Who's the Better Coach: Kentucky's John Calipari or Florida's Billy Donovan?
Florida coach Billy Donovan made some waves at the SEC basketball media day back in October when he voiced some displeasure with Kentucky coach John Calipari.
Kentucky’s preseason was being chronicled by ESPN with a reality show called All-Access Kentucky. The show not only featured the current Kentucky team but also unsigned recruits. That did not sit well with Donovan.
"If you're using [the show] as a recruiting tool, I don’t think that is right," Donovan told reporters.
Donovan, a former Kentucky assistant under Rick Pitino, has built Florida into the preeminent SEC program of the decade. However, since Calipari’s arrival in Lexington, Kentucky is back in a big way.
Which coach has the edge? Here is a breakdown.
Resume: John Calipari
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Years as college head coach: 21
Record: 564-160 (.779)*
NCAA Tournaments: 14
Sweet 16s: 10
Final Fours: 4*
National Championships: 1
Notable accomplishments: Calipari is the only coach to lead three different schools to No. 1 seeds in the NCAA Tournament, and he is one of two coaches to take three different schools to a Final Four (though the Memphis and UMass trips have been vacated).
*These records include the wins and losses vacated by the NCAA.
Resume: Billy Donovan
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Years as college head coach: 19
Record: 405-161 (.715)
NCAA Tournaments: 12
Sweet 16s: 6
Final Fours: 3
National Championships: 2
Notable accomplishments: Donovan led Florida to back-to-back national titles in 2006-07, the first coach to do so since Coach K did it at Duke in 1991-92.
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Donovan is no slouch when it comes to recruiting. His 2004 haul that included Joakim Noah, Al Horford, Corey Brewer and Taurean Green is one of the most decorated in recent memory, producing back-to-back national championships.
He also does a great job keeping Florida talent in-state, as evidenced by this year’s recruiting class which includes Chris Walker and Kasey Hill.
Still, no one is better on the recruiting trail than Calipari. Since arriving at Kentucky in 2009, Calipari has signed the top recruiting class every year, according to Rivals.com. The 2011 class featuring Anthony Davis and Michael Kidd-Gilchrist brought Calipari his first national title.
What’s scary is that his 2013 class could end up being his best yet in Lexington, especially if Andrew Wiggins comes on board.
Offense X’s and O’s
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Florida has been in the top 25 in offensive efficiency 10 of the last 11 years, according to KenPom.com. The Gators always seem to have five players who can hurt you on the floor in Donovan’s pick-and-roll offense. This year is certainly no different with all five starters averaging at least 9.3 points per game.
Calipari’s dribble-drive offense has certainly caught on in recent years. It encourages his players to always attack through dribble penetration, which puts enormous pressure on the defense and creates open looks from three.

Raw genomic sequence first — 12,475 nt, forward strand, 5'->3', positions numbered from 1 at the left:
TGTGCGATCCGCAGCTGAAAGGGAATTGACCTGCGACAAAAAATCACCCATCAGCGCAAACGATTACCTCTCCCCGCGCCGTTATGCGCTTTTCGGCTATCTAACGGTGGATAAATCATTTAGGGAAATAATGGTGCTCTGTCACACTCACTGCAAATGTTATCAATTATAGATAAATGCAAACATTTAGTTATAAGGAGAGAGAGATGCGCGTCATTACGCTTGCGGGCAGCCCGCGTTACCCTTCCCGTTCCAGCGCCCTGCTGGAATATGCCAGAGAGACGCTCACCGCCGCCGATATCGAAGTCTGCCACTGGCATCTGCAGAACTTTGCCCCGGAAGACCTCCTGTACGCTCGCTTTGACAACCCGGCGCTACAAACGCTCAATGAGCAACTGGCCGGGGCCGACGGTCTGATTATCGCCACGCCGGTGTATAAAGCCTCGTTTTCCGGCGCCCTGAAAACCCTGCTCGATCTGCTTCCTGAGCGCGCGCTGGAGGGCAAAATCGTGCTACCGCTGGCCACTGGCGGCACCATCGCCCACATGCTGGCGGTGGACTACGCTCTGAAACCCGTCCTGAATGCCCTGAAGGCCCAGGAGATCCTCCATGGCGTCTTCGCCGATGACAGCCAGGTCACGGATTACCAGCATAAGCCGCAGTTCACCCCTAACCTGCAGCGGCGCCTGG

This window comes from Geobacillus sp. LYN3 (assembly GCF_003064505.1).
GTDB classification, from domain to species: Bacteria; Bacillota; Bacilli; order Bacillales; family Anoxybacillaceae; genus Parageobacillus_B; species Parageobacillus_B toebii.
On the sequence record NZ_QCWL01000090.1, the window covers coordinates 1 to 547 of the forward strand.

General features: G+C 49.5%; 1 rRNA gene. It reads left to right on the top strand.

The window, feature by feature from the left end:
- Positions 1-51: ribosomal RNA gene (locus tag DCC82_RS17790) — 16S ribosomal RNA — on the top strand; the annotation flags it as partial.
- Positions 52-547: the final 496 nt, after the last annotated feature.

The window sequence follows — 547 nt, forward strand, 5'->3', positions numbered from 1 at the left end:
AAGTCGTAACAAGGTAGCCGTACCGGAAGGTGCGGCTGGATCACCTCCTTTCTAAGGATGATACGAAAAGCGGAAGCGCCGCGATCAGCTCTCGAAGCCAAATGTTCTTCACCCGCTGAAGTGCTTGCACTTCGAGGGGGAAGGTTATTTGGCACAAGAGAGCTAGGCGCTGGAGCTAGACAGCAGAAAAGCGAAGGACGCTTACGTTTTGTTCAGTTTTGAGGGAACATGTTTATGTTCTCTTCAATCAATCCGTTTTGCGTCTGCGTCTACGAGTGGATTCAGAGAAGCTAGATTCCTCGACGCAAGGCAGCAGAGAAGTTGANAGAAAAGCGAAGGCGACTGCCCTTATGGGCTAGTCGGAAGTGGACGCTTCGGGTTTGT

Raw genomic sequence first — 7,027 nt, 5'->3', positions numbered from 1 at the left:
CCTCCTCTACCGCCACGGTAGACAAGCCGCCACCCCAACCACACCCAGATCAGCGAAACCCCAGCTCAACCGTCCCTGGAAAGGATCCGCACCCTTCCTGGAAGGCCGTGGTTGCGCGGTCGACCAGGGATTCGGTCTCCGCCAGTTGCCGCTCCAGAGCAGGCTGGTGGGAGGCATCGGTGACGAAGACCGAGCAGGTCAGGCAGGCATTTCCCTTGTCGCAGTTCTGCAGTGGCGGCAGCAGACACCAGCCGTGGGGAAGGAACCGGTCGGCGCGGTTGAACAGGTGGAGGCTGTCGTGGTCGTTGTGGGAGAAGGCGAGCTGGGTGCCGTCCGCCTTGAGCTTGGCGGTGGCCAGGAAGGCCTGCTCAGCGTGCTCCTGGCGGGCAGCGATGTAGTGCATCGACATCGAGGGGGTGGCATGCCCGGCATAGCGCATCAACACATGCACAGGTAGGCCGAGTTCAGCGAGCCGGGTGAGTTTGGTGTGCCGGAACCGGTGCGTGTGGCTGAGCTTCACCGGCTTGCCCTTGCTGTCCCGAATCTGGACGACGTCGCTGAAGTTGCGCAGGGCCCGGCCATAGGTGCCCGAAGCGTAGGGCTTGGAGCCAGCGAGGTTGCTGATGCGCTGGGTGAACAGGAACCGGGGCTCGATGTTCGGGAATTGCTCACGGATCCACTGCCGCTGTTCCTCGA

Defense X’s and O’s
Calipari’s ability to get his teams to defend might be his most underrated attribute, and his teams have played good defense even without elite shot blockers like Anthony Davis and Nerlens Noel.
In Calipari’s last four years at Memphis, the Tigers ranked No. 11 or better in defensive efficiency, according to KenPom.com. His last year in 2008-09, Memphis finished No. 1.
Donovan’s most successful teams have had one thing in common: They have defended at a high level. Both national championship teams ranked No. 12 and No. 5 nationally in defensive efficiency, but Donovan’s teams have not consistently defended at that level.
This year, however, the Gators are No. 2, allowing just 82.4 points per 100 possessions.
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There is no bigger difference in these coaches than in how they conduct themselves over the course of a game.
Donovan is cool, calm and collected. He rarely loses his cool or shows overwhelming emotion. Donovan never gives the impression that he is not in control.
That is not the case with Calipari. He is as animated as any coach in college basketball and is not afraid to get in his players’ faces. That type of accountability is what allows Calipari to effectively coach as many stars as he does. Still, one has to wonder if the high-strung act can rub off on his team from time to time.
In Calipari's first three years at Kentucky, he has had 11 players selected in the first round of the NBA Draft. That all culminated last year when Anthony Davis went first to New Orleans and Michael Kidd-Gilchrist went second to Charlotte.
Donovan, on the other hand, has coached nine first-round picks in his first 16 years at Florida. Al Horford, Corey Brewer and Joakim Noah all went in the first nine picks of the 2007 NBA Draft.
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Donovan has one of the more impressive college coaching trees in the country. Among the coaches who have been on Donovan's staff are VCU's Shaka Smart, Alabama's Anthony Grant and Florida International's Richard Pitino.
Calipari's coaching tree includes Josh Pastner of Memphis, Bruiser Flint of Drexel, Derek Kellogg at UMass and Tony Barbee at Auburn.
So, Who's the Better Coach?
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Keeping score in our six categories, Donovan comes out ahead in three categories while Calipari has the edge in the other three.
However, it is Calipari's ability to bring in talent that sets him apart in college basketball. He won his first national championship last year, and if he stays at Kentucky, many more are sure to follow.